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EE9-FPN1-01 Role and Value of Smart Grid Technologies

Lecturer(s): Prof Goran Strbac; Dr Simon Tindemans

Over the past few years, the electric power supply systems are undergoing phenomenal transitions. These are mainly driven by low carbon generation technologies, flexible demand, electric transportation, ICT for system control and operation, regulatory and policy changes. This course will introduce advanced technical concepts and guiding principles behind these developments. The course will begin with economic challenges in operating low carbon electricity systems reliably. This is supported by an exposition of reliability metrics, and introduction to reliability modelling and Monte Carlo methods. The course will emphasise the efficiency of asset utilisation to establish the case for smart grid technologies. It will explain the challenges involving flexible generation technologies their role in system operation and control. It will focus on techno-economic concepts of demand side response and storage technologies. It will conclude with new design and security standards for reliable operation of smart grid.

Learning Outcomes:
The students would be able to appreciate the key aspects associated with various components of smart grid technologies. They will understand the engineering challenges that a power engineer will face to integrate these technologies for successful operation. They will also learn how to design and control such systems.

After completing this course, students will be able to:
Describe the role of the smart grid concept in facilitating a cost effective transition to a low carbon energy system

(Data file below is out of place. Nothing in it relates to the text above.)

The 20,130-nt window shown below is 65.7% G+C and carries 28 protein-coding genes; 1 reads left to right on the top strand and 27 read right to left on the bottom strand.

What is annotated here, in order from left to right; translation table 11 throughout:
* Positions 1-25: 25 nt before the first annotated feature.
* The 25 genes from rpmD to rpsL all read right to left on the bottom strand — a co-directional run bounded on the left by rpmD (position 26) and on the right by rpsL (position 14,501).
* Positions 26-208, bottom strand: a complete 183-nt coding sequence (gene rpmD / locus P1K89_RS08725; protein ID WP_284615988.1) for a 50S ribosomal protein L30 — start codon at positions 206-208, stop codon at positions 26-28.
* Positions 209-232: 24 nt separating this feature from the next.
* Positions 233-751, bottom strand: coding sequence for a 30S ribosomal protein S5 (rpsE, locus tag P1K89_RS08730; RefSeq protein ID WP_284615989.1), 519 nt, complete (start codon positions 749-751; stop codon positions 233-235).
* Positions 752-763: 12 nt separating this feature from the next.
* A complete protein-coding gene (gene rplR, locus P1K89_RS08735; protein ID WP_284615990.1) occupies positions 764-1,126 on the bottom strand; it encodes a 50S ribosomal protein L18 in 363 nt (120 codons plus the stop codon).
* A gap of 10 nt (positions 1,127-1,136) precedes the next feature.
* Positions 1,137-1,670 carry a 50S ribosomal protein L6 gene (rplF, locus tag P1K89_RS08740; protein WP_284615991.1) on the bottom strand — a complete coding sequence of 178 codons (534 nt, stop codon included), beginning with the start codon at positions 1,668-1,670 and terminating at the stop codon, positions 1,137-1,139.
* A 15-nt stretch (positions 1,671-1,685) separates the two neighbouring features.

Perform a cost-benefit analysis involving supply risks and operational or investment costs
Model and assess the difference between preventive and corrective control
Discuss challenges in scheduling of flexible demand
Illustrate the role of big data analytics in smart grids
Construct and evaluate basic reliability models
Compute and discuss reliability and risk metrics
Implement Monte Carlo risk computations

Reliability of power systems, economic challenges of operation of low carbon electricity systems; degradation in asset utilisation and inefficiency of system operation; bulk and distributed storage , demand side response, flexible generation , smart network technologies; preventive and corrective control of electricity network ; contribution of distributed generation to network security ; design of distribution and transmission networks under uncertainty ; option value of smart grid technologies ; reliability and risk metrics for distribution networks ; reliability modelling ; Markov models ; Monte Carlo sampling for risk analysis (supported by computer labs) ; economic value of reliability

Exam Duration: 3:00hrs
Coursework contribution: 20%

Term: Autumn

Closed or Open Book (end of year exam): N/A

Coursework Requirement

Oral Exam Required (as final assessment): N/A

Prerequisite module(s): None required

Course Homepage:

Book List:
Please see Module Reading list